IN SEPTEMBER, IT TAKES a long, slow walk to find even a few buck rubs in one of my favorite whitetail haunts. In November, the same place looks as if it’s been ravaged by a platoon of machete-wielding monkeys, with every fifth sapling scraped, tortured, bent, or broken. Although the latter may seem like the more promising sign, it’s those few, scattered early rubs that can be the best clues for tracking down a trophy.
Whitetail bucks make their initial rubs of the season to remove the velvet from their antlers. The behavior typically starts in late August or early September when vegetation is still green and thick. These relatively few rubs are so difficult to find that a lot of hunters don’t even bother looking for them. But there are two good reasons to do so.
First, in some areas, waiting until the immediate pre-rut to scout for rubs can lead to sensory overload. You may find, as I often have, that there is too much sign for you to decipher the exact travel route of any particular buck. Moreover, if you put off hunting rubs, pressure might already have altered deer movements by the time you get down to serious business. The fewer marked trees of the preseason or early season may actually tell you more about an individual animal, allowing you to set your stand up precisely where it needs to be in order to score.
Second, the earliest rubs of the season are typically the work of the biggest deer. Dominant bucks begin rubbing first and continue the activity throughout September, even though it may be another two months before does come into estrus. Deer biologists have found that individual bucks make from 69 to 538 rubs each year, with dominant bucks averaging 300 rubs or more. Smaller males exhibit a slower rise in testosterone levels; they seldom begin the behavior until late in October and also do not make as many rubs. In other words, find a concentration of sign early on, and chances are you’ve found the haunt of a buck worthy of the wall.
Early rubs are often clustered around the perimeters of feeding areas, where other deer are most likely to read the signposts. You may also find them in numbers around a buck’s bedding area. But you shouldn’t put your stand too close to either of these spots. Instead, seek out rubs along a travel route connecting the two. Don’t expect to find obvious sign every 10 or 20 yards. You’re more likely to discover only a rub or two that will nonetheless help identify the trail or funnel that a buck is using.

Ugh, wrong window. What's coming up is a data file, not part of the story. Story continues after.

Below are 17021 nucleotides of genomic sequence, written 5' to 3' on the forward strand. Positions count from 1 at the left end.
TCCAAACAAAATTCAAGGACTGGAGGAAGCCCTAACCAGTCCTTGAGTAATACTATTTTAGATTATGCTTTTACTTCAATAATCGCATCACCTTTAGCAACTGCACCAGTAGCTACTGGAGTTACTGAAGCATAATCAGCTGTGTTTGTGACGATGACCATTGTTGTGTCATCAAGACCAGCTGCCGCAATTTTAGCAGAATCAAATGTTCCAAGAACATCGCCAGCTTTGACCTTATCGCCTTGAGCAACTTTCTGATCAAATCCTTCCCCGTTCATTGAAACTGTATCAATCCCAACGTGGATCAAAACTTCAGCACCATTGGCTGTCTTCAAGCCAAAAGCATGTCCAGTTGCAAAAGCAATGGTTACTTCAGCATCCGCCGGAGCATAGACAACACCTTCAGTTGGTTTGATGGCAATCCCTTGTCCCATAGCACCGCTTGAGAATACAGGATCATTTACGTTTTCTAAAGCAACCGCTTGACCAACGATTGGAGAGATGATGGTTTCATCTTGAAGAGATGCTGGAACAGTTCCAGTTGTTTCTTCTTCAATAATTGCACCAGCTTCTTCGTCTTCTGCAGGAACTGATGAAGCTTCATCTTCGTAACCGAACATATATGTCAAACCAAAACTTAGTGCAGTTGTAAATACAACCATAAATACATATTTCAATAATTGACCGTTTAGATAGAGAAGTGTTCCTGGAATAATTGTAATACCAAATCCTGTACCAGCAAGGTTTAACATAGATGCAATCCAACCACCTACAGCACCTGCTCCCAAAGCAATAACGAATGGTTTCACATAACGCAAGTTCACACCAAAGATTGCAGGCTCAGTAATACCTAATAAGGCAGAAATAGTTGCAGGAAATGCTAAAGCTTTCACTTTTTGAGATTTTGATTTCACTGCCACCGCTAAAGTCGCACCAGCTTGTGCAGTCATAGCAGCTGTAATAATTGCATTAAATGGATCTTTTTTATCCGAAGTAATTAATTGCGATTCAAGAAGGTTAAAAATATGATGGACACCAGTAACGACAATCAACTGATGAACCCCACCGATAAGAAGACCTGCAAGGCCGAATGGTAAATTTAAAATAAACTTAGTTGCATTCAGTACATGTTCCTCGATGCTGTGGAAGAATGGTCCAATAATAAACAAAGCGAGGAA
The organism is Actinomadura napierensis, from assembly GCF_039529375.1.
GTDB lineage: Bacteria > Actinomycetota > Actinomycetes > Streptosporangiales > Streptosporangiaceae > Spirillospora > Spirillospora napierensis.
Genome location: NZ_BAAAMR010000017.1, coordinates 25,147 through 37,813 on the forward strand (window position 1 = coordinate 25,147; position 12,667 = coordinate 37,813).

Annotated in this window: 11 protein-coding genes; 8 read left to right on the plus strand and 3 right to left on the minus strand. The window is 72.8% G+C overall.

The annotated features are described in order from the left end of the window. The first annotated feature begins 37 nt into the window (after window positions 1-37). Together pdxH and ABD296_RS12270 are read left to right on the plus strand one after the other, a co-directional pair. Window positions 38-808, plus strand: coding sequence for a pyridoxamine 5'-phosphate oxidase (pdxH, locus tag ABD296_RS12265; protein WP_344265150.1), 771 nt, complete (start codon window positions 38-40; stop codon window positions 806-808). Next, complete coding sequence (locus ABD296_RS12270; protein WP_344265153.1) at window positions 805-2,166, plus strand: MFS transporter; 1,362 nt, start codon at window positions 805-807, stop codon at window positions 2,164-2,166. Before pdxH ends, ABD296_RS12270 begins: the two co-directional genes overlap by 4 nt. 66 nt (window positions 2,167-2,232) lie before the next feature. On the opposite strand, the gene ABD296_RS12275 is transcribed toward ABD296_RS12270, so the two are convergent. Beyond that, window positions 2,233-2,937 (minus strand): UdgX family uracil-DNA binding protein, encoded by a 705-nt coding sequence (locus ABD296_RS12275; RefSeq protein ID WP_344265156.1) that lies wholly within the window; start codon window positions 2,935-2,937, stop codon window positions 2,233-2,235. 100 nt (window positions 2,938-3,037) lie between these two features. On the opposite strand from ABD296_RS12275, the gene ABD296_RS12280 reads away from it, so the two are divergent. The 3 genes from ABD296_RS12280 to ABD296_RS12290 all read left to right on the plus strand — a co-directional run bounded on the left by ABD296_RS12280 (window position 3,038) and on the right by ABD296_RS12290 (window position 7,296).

Set up along this travel route, situating your stand closer to the bedding area than to the feeding area (but not too close). This increases the likelihood of your seeing the buck during legal shooting light. Hang it well before the season opens to give deer time to adjust to its presence. Then, during an early bow or muzzleloader season, or even the opening day of regular firearms season, sneak in and tag your trophy.
**Who Made This Rub?******
Hunters may not be able to identify individual bucks by the rubs they make, as other deer can, but a close examination yields clues to the animal’s size, dominance, and direction of travel. Here’s what to look for:
• Both dominant and subordinate bucks mark small trees of ½ to 2 inches in diameter, but rubs on larger trees are the work of larger antlers.
• Dominant bucks tend to hit the same trees over and over, a trait seldom observed with smaller deer.
• Broken branches and bent or broken tree trunks are left by deer driven by high testosterone levels–in other words, trophy bucks.
• Gouges in a rub are made by antler points, especially the nubs near the antler bases, and can signify that the sign was made by a big buck.
• Rubs on only one side of a tree show that the buck approached from that direction. Marks on both sides are a better indication of a rub line along a buck’s route to and from a particular location.
• Damaged brush adjacent to a rub tree is typically the work of a buck with wide-set antlers. –KEITH McCAFFERTY